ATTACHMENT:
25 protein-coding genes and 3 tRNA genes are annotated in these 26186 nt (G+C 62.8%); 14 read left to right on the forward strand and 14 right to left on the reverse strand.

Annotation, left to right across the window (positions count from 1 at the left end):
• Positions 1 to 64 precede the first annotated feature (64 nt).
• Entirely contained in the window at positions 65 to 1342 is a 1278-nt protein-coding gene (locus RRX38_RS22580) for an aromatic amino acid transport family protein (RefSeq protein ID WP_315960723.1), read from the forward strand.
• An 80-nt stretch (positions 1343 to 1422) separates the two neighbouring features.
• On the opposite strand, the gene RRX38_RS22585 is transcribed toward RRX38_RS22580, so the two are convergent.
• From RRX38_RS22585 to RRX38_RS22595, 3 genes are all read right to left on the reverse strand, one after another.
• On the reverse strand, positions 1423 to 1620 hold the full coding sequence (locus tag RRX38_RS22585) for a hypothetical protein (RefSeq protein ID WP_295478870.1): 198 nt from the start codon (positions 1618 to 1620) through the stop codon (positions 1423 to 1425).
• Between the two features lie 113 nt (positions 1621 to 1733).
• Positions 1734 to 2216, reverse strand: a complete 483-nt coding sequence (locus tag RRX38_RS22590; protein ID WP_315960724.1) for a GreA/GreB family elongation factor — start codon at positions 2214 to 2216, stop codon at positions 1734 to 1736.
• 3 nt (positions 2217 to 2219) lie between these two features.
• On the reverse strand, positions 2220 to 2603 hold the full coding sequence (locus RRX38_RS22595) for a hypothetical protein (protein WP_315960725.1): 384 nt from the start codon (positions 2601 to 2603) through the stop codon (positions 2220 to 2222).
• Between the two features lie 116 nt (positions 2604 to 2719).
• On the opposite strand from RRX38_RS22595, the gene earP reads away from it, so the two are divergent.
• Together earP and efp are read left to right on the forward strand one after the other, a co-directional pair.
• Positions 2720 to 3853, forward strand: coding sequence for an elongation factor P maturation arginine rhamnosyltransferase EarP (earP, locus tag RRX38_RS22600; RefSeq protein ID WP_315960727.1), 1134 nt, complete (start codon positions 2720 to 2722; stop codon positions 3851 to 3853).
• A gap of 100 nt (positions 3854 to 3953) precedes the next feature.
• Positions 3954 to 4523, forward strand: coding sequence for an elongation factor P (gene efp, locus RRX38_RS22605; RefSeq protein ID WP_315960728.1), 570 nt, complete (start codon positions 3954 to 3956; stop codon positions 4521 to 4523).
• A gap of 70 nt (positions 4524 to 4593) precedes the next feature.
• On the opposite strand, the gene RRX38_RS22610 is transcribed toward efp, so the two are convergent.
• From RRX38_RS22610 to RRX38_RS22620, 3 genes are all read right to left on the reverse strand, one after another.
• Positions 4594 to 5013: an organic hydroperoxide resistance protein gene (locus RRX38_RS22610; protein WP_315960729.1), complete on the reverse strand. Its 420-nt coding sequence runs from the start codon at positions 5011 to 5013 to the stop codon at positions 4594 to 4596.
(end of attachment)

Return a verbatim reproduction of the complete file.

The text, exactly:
25 protein-coding genes and 3 tRNA genes are annotated in these 26186 nt (G+C 62.8%); 14 read left to right on the forward strand and 14 right to left on the reverse strand.

Annotation, left to right across the window (positions count from 1 at the left end):
• Positions 1 to 64 precede the first annotated feature (64 nt).
• Entirely contained in the window at positions 65 to 1342 is a 1278-nt protein-coding gene (locus RRX38_RS22580) for an aromatic amino acid transport family protein (RefSeq protein ID WP_315960723.1), read from the forward strand.
• An 80-nt stretch (positions 1343 to 1422) separates the two neighbouring features.
• On the opposite strand, the gene RRX38_RS22585 is transcribed toward RRX38_RS22580, so the two are convergent.
• From RRX38_RS22585 to RRX38_RS22595, 3 genes are all read right to left on the reverse strand, one after another.
• On the reverse strand, positions 1423 to 1620 hold the full coding sequence (locus tag RRX38_RS22585) for a hypothetical protein (RefSeq protein ID WP_295478870.1): 198 nt from the start codon (positions 1618 to 1620) through the stop codon (positions 1423 to 1425).
• Between the two features lie 113 nt (positions 1621 to 1733).
• Positions 1734 to 2216, reverse strand: a complete 483-nt coding sequence (locus tag RRX38_RS22590; protein ID WP_315960724.1) for a GreA/GreB family elongation factor — start codon at positions 2214 to 2216, stop codon at positions 1734 to 1736.
• 3 nt (positions 2217 to 2219) lie between these two features.
• On the reverse strand, positions 2220 to 2603 hold the full coding sequence (locus RRX38_RS22595) for a hypothetical protein (protein WP_315960725.1): 384 nt from the start codon (positions 2601 to 2603) through the stop codon (positions 2220 to 2222).
• Between the two features lie 116 nt (positions 2604 to 2719).
• On the opposite strand from RRX38_RS22595, the gene earP reads away from it, so the two are divergent.
• Together earP and efp are read left to right on the forward strand one after the other, a co-directional pair.
• Positions 2720 to 3853, forward strand: coding sequence for an elongation factor P maturation arginine rhamnosyltransferase EarP (earP, locus tag RRX38_RS22600; RefSeq protein ID WP_315960727.1), 1134 nt, complete (start codon positions 2720 to 2722; stop codon positions 3851 to 3853).
• A gap of 100 nt (positions 3854 to 3953) precedes the next feature.
• Positions 3954 to 4523, forward strand: coding sequence for an elongation factor P (gene efp, locus RRX38_RS22605; RefSeq protein ID WP_315960728.1), 570 nt, complete (start codon positions 3954 to 3956; stop codon positions 4521 to 4523).
• A gap of 70 nt (positions 4524 to 4593) precedes the next feature.
• On the opposite strand, the gene RRX38_RS22610 is transcribed toward efp, so the two are convergent.
• From RRX38_RS22610 to RRX38_RS22620, 3 genes are all read right to left on the reverse strand, one after another.
• Positions 4594 to 5013: an organic hydroperoxide resistance protein gene (locus RRX38_RS22610; protein WP_315960729.1), complete on the reverse strand. Its 420-nt coding sequence runs from the start codon at positions 5011 to 5013 to the stop codon at positions 4594 to 4596.